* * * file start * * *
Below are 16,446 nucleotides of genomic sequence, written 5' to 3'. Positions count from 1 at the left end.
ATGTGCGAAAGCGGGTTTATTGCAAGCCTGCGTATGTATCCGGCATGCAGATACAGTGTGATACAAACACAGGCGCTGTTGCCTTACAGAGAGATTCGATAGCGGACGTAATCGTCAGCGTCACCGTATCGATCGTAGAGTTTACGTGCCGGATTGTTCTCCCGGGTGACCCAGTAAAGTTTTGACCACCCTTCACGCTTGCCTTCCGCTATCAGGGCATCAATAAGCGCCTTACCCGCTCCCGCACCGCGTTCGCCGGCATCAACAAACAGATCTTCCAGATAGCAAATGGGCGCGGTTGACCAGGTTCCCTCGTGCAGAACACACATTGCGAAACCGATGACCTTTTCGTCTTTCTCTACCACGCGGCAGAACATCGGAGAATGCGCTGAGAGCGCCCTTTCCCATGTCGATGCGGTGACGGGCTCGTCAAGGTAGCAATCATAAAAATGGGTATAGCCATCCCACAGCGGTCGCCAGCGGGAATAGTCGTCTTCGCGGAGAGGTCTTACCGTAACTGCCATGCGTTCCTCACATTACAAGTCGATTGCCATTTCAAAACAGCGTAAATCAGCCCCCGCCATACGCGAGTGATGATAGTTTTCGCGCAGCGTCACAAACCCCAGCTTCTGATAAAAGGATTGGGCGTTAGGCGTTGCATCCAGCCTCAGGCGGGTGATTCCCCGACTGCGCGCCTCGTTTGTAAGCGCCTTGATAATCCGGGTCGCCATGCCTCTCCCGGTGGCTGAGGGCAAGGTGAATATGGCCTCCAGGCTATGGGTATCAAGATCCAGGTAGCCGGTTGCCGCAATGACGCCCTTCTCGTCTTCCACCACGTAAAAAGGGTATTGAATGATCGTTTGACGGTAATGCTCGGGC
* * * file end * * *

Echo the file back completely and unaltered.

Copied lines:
Below are 16,446 nucleotides of genomic sequence, written 5' to 3'. Positions count from 1 at the left end.
ATGTGCGAAAGCGGGTTTATTGCAAGCCTGCGTATGTATCCGGCATGCAGATACAGTGTGATACAAACACAGGCGCTGTTGCCTTACAGAGAGATTCGATAGCGGACGTAATCGTCAGCGTCACCGTATCGATCGTAGAGTTTACGTGCCGGATTGTTCTCCCGGGTGACCCAGTAAAGTTTTGACCACCCTTCACGCTTGCCTTCCGCTATCAGGGCATCAATAAGCGCCTTACCCGCTCCCGCACCGCGTTCGCCGGCATCAACAAACAGATCTTCCAGATAGCAAATGGGCGCGGTTGACCAGGTTCCCTCGTGCAGAACACACATTGCGAAACCGATGACCTTTTCGTCTTTCTCTACCACGCGGCAGAACATCGGAGAATGCGCTGAGAGCGCCCTTTCCCATGTCGATGCGGTGACGGGCTCGTCAAGGTAGCAATCATAAAAATGGGTATAGCCATCCCACAGCGGTCGCCAGCGGGAATAGTCGTCTTCGCGGAGAGGTCTTACCGTAACTGCCATGCGTTCCTCACATTACAAGTCGATTGCCATTTCAAAACAGCGTAAATCAGCCCCCGCCATACGCGAGTGATGATAGTTTTCGCGCAGCGTCACAAACCCCAGCTTCTGATAAAAGGATTGGGCGTTAGGCGTTGCATCCAGCCTCAGGCGGGTGATTCCCCGACTGCGCGCCTCGTTTGTAAGCGCCTTGATAATCCGGGTCGCCATGCCTCTCCCGGTGGCTGAGGGCAAGGTGAATATGGCCTCCAGGCTATGGGTATCAAGATCCAGGTAGCCGGTTGCCGCAATGACGCCCTTCTCGTCTTCCACCACGTAAAAAGGGTATTGAATGATCGTTTGACGGTAATGCTCGGGC